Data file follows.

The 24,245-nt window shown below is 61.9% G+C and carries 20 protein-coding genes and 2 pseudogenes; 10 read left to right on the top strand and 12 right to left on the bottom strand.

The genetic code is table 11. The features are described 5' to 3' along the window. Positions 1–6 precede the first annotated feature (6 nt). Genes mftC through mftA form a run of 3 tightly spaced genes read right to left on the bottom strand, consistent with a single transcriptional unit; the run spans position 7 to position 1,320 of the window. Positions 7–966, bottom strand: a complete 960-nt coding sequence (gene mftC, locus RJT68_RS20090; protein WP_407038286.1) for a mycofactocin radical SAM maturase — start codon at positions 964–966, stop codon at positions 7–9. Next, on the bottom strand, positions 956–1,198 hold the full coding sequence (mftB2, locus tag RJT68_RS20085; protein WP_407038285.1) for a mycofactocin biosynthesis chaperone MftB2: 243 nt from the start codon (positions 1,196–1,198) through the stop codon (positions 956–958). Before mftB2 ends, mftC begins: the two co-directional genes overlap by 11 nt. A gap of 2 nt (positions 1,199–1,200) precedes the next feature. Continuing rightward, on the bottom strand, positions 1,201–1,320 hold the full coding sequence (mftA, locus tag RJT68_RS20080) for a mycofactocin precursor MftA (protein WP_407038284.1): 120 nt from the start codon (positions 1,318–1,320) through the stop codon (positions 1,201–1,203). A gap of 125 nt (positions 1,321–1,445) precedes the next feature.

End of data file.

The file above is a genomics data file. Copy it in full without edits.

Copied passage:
The 24,245-nt window shown below is 61.9% G+C and carries 20 protein-coding genes and 2 pseudogenes; 10 read left to right on the top strand and 12 right to left on the bottom strand.

The genetic code is table 11. The features are described 5' to 3' along the window. Positions 1–6 precede the first annotated feature (6 nt). Genes mftC through mftA form a run of 3 tightly spaced genes read right to left on the bottom strand, consistent with a single transcriptional unit; the run spans position 7 to position 1,320 of the window. Positions 7–966, bottom strand: a complete 960-nt coding sequence (gene mftC, locus RJT68_RS20090; protein WP_407038286.1) for a mycofactocin radical SAM maturase — start codon at positions 964–966, stop codon at positions 7–9. Next, on the bottom strand, positions 956–1,198 hold the full coding sequence (mftB2, locus tag RJT68_RS20085; protein WP_407038285.1) for a mycofactocin biosynthesis chaperone MftB2: 243 nt from the start codon (positions 1,196–1,198) through the stop codon (positions 956–958). Before mftB2 ends, mftC begins: the two co-directional genes overlap by 11 nt. A gap of 2 nt (positions 1,199–1,200) precedes the next feature. Continuing rightward, on the bottom strand, positions 1,201–1,320 hold the full coding sequence (mftA, locus tag RJT68_RS20080) for a mycofactocin precursor MftA (protein WP_407038284.1): 120 nt from the start codon (positions 1,318–1,320) through the stop codon (positions 1,201–1,203). A gap of 125 nt (positions 1,321–1,445) precedes the next feature.